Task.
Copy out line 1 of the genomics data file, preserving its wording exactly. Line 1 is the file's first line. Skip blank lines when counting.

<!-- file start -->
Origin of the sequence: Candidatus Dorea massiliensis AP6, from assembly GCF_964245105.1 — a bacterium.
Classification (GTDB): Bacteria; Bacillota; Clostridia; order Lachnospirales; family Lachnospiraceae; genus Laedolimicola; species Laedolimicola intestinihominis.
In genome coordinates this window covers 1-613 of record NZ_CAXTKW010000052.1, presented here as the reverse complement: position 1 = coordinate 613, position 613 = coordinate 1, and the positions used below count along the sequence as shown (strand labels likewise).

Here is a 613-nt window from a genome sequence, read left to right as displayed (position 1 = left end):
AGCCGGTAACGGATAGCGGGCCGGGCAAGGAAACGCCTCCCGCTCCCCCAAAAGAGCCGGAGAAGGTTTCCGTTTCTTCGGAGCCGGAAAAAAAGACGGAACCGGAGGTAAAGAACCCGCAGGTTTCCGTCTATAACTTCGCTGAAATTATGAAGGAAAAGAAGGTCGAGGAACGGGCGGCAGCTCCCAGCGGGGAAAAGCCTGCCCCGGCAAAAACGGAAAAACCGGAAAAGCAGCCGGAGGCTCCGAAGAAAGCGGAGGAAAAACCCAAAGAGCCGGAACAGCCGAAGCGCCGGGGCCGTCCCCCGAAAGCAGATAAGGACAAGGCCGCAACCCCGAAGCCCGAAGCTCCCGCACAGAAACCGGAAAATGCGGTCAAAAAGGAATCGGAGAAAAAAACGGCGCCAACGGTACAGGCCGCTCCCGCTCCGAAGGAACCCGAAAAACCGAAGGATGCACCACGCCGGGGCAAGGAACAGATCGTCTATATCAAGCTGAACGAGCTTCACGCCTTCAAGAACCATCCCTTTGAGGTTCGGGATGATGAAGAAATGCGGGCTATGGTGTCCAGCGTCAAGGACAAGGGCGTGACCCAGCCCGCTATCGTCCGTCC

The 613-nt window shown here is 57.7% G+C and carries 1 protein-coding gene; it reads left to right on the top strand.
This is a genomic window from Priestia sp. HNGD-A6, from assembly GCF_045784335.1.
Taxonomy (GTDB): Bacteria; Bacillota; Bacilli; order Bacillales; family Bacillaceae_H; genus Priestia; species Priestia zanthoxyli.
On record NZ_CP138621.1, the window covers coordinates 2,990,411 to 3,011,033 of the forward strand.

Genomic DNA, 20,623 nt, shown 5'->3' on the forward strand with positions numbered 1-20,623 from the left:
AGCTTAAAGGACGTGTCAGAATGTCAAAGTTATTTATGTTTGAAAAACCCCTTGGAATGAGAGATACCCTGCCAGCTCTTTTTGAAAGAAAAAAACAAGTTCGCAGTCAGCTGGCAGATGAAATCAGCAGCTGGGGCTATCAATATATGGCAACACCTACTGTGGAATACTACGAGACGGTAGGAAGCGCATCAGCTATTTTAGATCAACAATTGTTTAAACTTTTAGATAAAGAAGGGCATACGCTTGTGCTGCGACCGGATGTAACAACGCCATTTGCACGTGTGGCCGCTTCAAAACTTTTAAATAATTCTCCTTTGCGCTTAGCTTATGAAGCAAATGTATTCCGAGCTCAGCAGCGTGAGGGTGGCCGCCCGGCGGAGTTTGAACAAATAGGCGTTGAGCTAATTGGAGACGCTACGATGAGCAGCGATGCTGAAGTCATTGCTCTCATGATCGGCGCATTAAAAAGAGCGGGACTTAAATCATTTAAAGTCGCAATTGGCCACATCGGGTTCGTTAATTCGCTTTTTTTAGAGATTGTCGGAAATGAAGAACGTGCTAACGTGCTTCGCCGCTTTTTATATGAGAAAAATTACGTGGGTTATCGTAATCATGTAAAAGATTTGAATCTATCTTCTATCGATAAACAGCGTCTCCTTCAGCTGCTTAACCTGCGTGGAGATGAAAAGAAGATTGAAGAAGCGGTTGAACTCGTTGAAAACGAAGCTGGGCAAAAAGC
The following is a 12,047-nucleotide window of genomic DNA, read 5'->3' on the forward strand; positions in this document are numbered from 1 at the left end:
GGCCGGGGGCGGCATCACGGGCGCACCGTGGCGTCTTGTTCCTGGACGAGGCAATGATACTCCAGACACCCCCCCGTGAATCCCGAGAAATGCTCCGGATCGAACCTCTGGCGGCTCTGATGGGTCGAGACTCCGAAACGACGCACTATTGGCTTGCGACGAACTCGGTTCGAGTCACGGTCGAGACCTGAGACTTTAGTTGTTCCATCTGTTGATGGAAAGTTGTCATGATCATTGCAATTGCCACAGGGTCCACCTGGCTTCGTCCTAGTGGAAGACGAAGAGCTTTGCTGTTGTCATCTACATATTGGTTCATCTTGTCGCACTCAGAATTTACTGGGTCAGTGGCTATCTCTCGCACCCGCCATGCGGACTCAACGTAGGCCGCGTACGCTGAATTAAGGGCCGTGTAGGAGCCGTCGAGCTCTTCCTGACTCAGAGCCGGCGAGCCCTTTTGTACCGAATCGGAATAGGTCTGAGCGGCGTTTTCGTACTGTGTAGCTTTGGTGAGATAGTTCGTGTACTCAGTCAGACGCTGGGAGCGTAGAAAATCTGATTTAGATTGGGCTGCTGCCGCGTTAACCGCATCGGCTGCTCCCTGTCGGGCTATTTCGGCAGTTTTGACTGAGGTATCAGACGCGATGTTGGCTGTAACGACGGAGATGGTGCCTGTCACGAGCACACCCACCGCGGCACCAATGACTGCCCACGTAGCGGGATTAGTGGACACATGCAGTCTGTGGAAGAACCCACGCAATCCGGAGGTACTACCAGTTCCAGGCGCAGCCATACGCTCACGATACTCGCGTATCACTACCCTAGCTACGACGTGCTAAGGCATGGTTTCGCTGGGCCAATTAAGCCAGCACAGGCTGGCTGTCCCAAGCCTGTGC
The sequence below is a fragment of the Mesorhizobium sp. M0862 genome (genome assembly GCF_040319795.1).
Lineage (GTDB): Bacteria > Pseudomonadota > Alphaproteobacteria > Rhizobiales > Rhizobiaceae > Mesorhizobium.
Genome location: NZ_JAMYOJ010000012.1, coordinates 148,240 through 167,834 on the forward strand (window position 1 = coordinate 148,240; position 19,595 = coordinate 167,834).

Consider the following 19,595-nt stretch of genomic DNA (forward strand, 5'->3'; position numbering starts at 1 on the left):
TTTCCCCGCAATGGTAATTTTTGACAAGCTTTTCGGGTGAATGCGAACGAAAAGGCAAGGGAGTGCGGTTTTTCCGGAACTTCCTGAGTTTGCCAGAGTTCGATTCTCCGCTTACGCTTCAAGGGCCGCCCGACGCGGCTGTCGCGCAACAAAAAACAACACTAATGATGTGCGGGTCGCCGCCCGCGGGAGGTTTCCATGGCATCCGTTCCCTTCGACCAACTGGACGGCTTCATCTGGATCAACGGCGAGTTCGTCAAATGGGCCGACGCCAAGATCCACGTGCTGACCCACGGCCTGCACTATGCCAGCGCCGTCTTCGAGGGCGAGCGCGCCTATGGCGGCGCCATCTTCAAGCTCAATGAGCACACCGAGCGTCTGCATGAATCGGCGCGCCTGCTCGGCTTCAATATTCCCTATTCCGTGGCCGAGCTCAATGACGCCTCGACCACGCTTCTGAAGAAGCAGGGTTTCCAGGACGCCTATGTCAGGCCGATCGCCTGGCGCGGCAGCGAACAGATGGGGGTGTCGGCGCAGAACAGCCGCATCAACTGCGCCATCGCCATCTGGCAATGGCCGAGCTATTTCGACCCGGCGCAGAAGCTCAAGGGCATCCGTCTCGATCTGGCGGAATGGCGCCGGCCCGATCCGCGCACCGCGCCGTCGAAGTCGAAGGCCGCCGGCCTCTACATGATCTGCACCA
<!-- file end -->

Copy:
Origin of the sequence: Candidatus Dorea massiliensis AP6, from assembly GCF_964245105.1 — a bacterium.